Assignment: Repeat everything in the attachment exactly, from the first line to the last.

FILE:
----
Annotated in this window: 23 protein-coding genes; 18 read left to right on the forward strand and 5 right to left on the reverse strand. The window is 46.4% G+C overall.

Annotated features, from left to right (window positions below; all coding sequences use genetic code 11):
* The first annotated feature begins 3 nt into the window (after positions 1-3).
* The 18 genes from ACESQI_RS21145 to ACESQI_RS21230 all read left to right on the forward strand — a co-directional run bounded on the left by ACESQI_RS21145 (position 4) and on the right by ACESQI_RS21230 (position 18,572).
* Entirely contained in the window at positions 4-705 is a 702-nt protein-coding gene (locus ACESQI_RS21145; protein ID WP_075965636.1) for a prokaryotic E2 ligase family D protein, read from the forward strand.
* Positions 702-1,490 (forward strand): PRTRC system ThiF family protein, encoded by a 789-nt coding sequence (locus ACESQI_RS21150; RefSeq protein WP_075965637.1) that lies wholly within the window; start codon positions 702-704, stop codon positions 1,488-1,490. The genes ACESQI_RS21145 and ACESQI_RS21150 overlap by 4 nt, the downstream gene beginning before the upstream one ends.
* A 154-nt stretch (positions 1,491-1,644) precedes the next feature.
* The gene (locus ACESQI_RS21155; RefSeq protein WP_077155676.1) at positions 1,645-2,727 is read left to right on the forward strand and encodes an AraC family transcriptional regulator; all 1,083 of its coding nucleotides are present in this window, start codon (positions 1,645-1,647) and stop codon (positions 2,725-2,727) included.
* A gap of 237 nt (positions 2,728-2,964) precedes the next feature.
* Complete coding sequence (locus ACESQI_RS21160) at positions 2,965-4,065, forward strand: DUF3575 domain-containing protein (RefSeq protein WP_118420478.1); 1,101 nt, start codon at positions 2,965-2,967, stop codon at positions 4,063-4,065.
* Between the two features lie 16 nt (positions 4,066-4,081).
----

Annotated in this window: 23 protein-coding genes; 18 read left to right on the forward strand and 5 right to left on the reverse strand. The window is 46.4% G+C overall.

Annotated features, from left to right (window positions below; all coding sequences use genetic code 11):
* The first annotated feature begins 3 nt into the window (after positions 1-3).
* The 18 genes from ACESQI_RS21145 to ACESQI_RS21230 all read left to right on the forward strand — a co-directional run bounded on the left by ACESQI_RS21145 (position 4) and on the right by ACESQI_RS21230 (position 18,572).
* Entirely contained in the window at positions 4-705 is a 702-nt protein-coding gene (locus ACESQI_RS21145; protein ID WP_075965636.1) for a prokaryotic E2 ligase family D protein, read from the forward strand.
* Positions 702-1,490 (forward strand): PRTRC system ThiF family protein, encoded by a 789-nt coding sequence (locus ACESQI_RS21150; RefSeq protein WP_075965637.1) that lies wholly within the window; start codon positions 702-704, stop codon positions 1,488-1,490. The genes ACESQI_RS21145 and ACESQI_RS21150 overlap by 4 nt, the downstream gene beginning before the upstream one ends.
* A 154-nt stretch (positions 1,491-1,644) precedes the next feature.
* The gene (locus ACESQI_RS21155; RefSeq protein WP_077155676.1) at positions 1,645-2,727 is read left to right on the forward strand and encodes an AraC family transcriptional regulator; all 1,083 of its coding nucleotides are present in this window, start codon (positions 1,645-1,647) and stop codon (positions 2,725-2,727) included.
* A gap of 237 nt (positions 2,728-2,964) precedes the next feature.
* Complete coding sequence (locus ACESQI_RS21160) at positions 2,965-4,065, forward strand: DUF3575 domain-containing protein (RefSeq protein WP_118420478.1); 1,101 nt, start codon at positions 2,965-2,967, stop codon at positions 4,063-4,065.
* Between the two features lie 16 nt (positions 4,066-4,081).